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OBJECTIVES: To describe the construction of the international INTERGROWTH-21st Neurodevelopment Assessment (INTER-NDA) standards for child development at 2 years by reporting the cognitive, language, motor and behaviour outcomes in optimally healthy and nourished children in the INTERGROWTH-21st Project. DESIGN: Population-based cohort study, the INTERGROWTH-21st Project. SETTING: Brazil, India, Italy, Kenya and the UK. PARTICIPANTS: 1181 children prospectively recruited from early fetal life according to the prescriptive WHO approach, and confirmed to be at low risk of adverse perinatal and postnatal outcomes. PRIMARY MEASURES: Scaled INTER-NDA domain scores for cognition, language, fine and gross motor skills and behaviour; vision outcomes measured on the Cardiff tests; attentional problems and emotional reactivity measured on the respective subscales of the preschool Child Behaviour Checklist; and the age of acquisition of the WHO gross motor milestones. RESULTS: Scaled INTER-NDA domain scores are presented as centiles, which were constructed according to the prescriptive WHO approach and excluded children born preterm and those with significant postnatal/neurological morbidity. For all domains, except negative behaviour, higher scores reflect better outcomes and the threshold for normality was defined as ≥10th centile. For the INTER-NDA's cognitive, fine motor, gross motor, language and positive behaviour domains these are ≥38.5, ≥25.7, ≥51.7, ≥17.8 and ≥51.4, respectively. The threshold for normality for the INTER-NDA's negative behaviour domain is ≤50.0, that is, ≤90th centile. At 22-30 months of age, the cohort overlapped with the WHO motor milestone centiles, showed low postnatal morbidity (<10%), and vision outcomes, attentional problems and emotional reactivity scores within the respective normative ranges. CONCLUSIONS: From this large, healthy and well-nourished, international cohort, we have constructed, using the WHO prescriptive methodology, international INTER-NDA standards for child development at 2 years of age. Standards, rather than references, are recommended for population-level screening and the identification of children at risk of adverse outcomes.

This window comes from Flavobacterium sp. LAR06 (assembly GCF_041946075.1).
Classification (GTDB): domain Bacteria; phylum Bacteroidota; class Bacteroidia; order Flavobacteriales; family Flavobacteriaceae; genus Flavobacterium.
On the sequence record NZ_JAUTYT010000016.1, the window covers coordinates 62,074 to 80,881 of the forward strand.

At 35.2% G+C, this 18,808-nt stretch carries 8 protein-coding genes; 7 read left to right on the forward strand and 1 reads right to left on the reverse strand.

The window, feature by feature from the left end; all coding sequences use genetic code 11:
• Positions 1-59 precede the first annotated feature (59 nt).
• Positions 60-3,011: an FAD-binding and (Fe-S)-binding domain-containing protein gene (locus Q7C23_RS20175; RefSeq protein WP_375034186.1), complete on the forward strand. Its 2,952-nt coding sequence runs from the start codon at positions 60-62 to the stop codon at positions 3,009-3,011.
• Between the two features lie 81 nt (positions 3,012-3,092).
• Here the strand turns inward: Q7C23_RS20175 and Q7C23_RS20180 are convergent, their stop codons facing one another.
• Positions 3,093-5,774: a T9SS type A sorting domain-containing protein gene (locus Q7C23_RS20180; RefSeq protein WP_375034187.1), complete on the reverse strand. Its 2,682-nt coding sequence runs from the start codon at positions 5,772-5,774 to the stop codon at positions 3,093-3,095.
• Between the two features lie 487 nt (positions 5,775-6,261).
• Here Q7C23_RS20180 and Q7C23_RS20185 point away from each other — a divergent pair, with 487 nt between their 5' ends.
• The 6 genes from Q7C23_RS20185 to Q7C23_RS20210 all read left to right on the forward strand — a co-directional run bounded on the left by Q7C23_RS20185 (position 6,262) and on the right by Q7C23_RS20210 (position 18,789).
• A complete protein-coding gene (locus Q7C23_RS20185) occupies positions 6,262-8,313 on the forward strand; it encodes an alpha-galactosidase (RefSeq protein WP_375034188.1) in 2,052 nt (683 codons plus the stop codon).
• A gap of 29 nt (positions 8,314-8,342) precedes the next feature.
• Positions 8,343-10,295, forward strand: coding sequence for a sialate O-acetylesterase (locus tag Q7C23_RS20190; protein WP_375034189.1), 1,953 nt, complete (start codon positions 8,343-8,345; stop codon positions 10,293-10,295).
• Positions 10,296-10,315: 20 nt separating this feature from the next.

Original publication




Journal article


BMJ Open

Publication Date





community child health, developmental neurology & neurodisability, epidemiology, paediatrics, Body Weights and Measures, Brazil, Child Development, Child, Preschool, Female, Growth Charts, Humans, India, Infant, Italy, Kenya, Male, Prospective Studies, United Kingdom